Luxury Holidays, Accommodation and Experiences

Gourmet & Culture

  • Otago Winery
  • Crayfish, Kaikoura
  • Touring Hawkes Bay Vineyards with Odyssey Tours
  • Sauvignon Blanc, Marlborough

A Taste of New Zealand

Food that is individually prepared, personal, local, the best of our game meats, our lamb, beef and superb fresh and salt water fish and shell fish, stone fruit, honeys, olive oils, artisan cheeses (cow, sheep and goat), herbs from the garden and eggs from your hosts or a local free-range producer. Try some of the great local beers as well as the world class wines (not just sauvignon, but also pinot, riesling, chardonnay, pinot gris and syrah). Not to mention the small ice-cream companies churning out beautiful flavours such as salted caramel, green tea, mascarpone, orange and date, fig and honey, kaffir lime and ginger or dairy free coconut and lime.

Seasonal Produce Guide

  • December & January
    • cherries and apricots, berries
    • good availability of sheep cheeses
    • new season lamb
    • nelson scallops
  • February & March
    • plums, peaches, nectarines
  • April & May
    • apples, pears, tamarillos, feijoas, kiwi fruit
    • Bluff oysters
    • grape harvest time for many of our vineyards
  • July & August, October & November
    • citrus fruit
    • whitebait
    • asparagus

A gourmet itinerary might take in Waiheke Island (small artisan vineyards and some of the country's best olive oils), fly across to the Hawkes Bay (superb wine and orchards), travel south to enjoy the restaurants and food scene in Wellington, take the ferry to Picton and base your self in Blenheim to sample New Zealand's best sauvignon blanc wines and green lipped mussels. Drive down the sea-food rich east coast to Oamaru and Dunedin (both small historic towns that have become foodie and seafood hubs) and thence through the Southern Alps to Central Otago Pinot Noir, the Gibbston Valley and Queenstown (venison, wine, stone fruit).

  • The Food Source with Reid Helicopters
  • The Barbary sailing on Lake Taupo

New Zealand History & Culture

New Zealand has two very distinct though interwoven histories; the history of settlement mainly from 1840 onwards by Europeans who discovered it in 1642 and the history of Maori settlement from the 13th Century on (though precise dating on this is uncertain and oral history indicates earlier settlement). Both are fascinating stories of adapting to and exploring a very rugged and wild landscape, but a land of opportunity for fishing, sealing and whaling, food production, gold or pounamu (greenstone) mining, settlement and development. New Zealand was one of the last countries in the world to experience human settlement. Maori culture is most obvious in the North Island, especially in areas like Rotorua and there are several opportunities in the Green Collection to visit and learn about Maori culture. A visit to Te Papa in Wellington is an absolute must with interesting and well curated exhibitions of New Zealand culture, art and history.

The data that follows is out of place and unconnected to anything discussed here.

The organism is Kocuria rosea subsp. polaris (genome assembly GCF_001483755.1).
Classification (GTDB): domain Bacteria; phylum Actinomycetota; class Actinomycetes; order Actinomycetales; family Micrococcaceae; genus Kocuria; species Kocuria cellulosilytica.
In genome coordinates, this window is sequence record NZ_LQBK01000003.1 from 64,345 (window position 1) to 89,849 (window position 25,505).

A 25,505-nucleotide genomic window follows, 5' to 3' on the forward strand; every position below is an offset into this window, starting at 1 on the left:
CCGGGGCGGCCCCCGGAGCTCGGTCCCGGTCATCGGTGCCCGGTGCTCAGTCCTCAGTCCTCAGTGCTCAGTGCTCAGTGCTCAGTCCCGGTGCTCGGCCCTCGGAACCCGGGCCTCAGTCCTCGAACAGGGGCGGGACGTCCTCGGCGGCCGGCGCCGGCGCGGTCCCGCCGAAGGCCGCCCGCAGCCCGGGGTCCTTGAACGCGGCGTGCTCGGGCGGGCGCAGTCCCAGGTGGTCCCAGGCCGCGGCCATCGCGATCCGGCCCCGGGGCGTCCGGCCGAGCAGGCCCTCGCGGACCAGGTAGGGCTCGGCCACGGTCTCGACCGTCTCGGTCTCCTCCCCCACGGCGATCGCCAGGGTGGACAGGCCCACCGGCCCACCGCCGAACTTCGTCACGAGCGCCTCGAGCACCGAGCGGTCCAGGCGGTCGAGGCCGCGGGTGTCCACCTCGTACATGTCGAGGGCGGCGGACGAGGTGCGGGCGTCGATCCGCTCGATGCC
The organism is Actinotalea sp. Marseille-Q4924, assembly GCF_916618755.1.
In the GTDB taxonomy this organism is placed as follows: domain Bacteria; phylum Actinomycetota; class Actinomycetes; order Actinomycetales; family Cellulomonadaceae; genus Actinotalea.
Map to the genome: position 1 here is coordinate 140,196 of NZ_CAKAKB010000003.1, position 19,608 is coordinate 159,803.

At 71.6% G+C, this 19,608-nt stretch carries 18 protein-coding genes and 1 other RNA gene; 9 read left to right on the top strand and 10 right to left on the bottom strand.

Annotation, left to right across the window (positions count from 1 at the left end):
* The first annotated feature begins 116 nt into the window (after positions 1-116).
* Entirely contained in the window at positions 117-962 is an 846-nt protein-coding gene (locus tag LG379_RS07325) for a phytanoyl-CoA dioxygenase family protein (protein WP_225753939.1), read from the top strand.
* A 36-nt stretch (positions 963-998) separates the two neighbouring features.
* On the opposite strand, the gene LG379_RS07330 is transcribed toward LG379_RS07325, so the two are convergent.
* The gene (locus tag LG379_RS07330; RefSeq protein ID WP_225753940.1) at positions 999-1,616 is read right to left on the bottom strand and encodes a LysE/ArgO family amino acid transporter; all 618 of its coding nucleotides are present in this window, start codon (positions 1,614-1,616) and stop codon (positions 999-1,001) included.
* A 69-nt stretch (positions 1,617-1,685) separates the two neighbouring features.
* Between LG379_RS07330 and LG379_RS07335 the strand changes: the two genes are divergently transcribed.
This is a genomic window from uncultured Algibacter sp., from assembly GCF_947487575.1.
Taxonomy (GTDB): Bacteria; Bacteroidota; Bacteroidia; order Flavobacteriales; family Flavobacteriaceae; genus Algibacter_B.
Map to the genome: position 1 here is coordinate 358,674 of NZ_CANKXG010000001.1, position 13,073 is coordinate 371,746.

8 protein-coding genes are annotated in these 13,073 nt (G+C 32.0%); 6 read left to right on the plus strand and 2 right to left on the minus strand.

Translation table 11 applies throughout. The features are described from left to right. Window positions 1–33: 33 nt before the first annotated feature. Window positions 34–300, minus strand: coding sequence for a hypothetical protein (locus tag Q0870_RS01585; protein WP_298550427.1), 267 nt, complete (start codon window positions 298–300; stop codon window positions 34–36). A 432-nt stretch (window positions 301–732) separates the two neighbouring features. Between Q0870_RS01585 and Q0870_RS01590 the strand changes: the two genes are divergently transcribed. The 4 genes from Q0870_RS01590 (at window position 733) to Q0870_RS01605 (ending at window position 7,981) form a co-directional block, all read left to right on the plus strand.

Te Puia is a Maori cultural centre 5 minutes from Rotorua where you can watch master carvers at work in the Maori Arts and Crafts Institute as well as visiting a thermal valley with geysers and hot springs. There is also a kiwi conservation centre there.

Waimarama Maori Tours offer an absolutely unique window into current as well as centuries old Maori history and a very personal tour of Hawkes Bay.

Further south the iconic high country stations of New Zealand's Southern Alps are fascinating to explore, for their early settler history, amazing scenery, farming ingenuity and spectacular 4WD and off-road adventures. Molesworth and Ridgeline Tours and Nomad Safaris offer genuine high country farm experiences. Towns such as Oamaru, Dunedin, Arrowtown and Queenstown were centres for gold trading in the midst of the New Zealand gold rush decade of the 1860s. In the North Island Waihi on the Coromandel joined in on the rush for the "colour". Tours of the many secret cave art sites in the Oamaru district are fascinating with the Ngai Tahu tribe's Te Ana Maori Rock Art.

Links: New Zealand's early settlement and gold mining history.

Yes New Zealand is an adventurer's paradise, but it also offers life at an unhurried pace, small characterful towns, beautiful empty beaches, gloriously pristine lakes and quiet river valleys to enjoy at your own pace. If you really want to feel "away-from-it-all" and take time out for slow travel many of our accommodations are in beautiful settings close by but away from the hustle and bustle of major destinations. Barbary Sailing on Lake Taupo is a special experience that allows you to enjoy this vast, magnificent lake at a slow pace for an evening sail or an early morning cruise. Sailing is a birthright for many New Zealanders, from the arrival of the great Maori canoes to the America's Cup yacht race and Auckland, our City of Sails. Another very relaxing and very "kiwi" thing to do is to experience one of our thermal hot pools. One of the benefits of the thermal activity in areas such as the Central Plateau region is the gorgeous natural thermal spas, mud pools and treatments. Perfect after a day fishing or hiking over a Volcano. Rotorua and Taupo specialise in spa treatments but there are also hot pool areas on the South Island's West Coast at Franz Josef Glacier. Many lodges have gorgeous outdoor baths or hot-tubs under the stars.

  • Waimarama Maori Tours Hawkes Bay
  • Te Ana Rock Art near Oamaru
  • Historic Buildings near Oamaru
  • Ridgeline Exclusive High Country Tours

Gourmet & Culture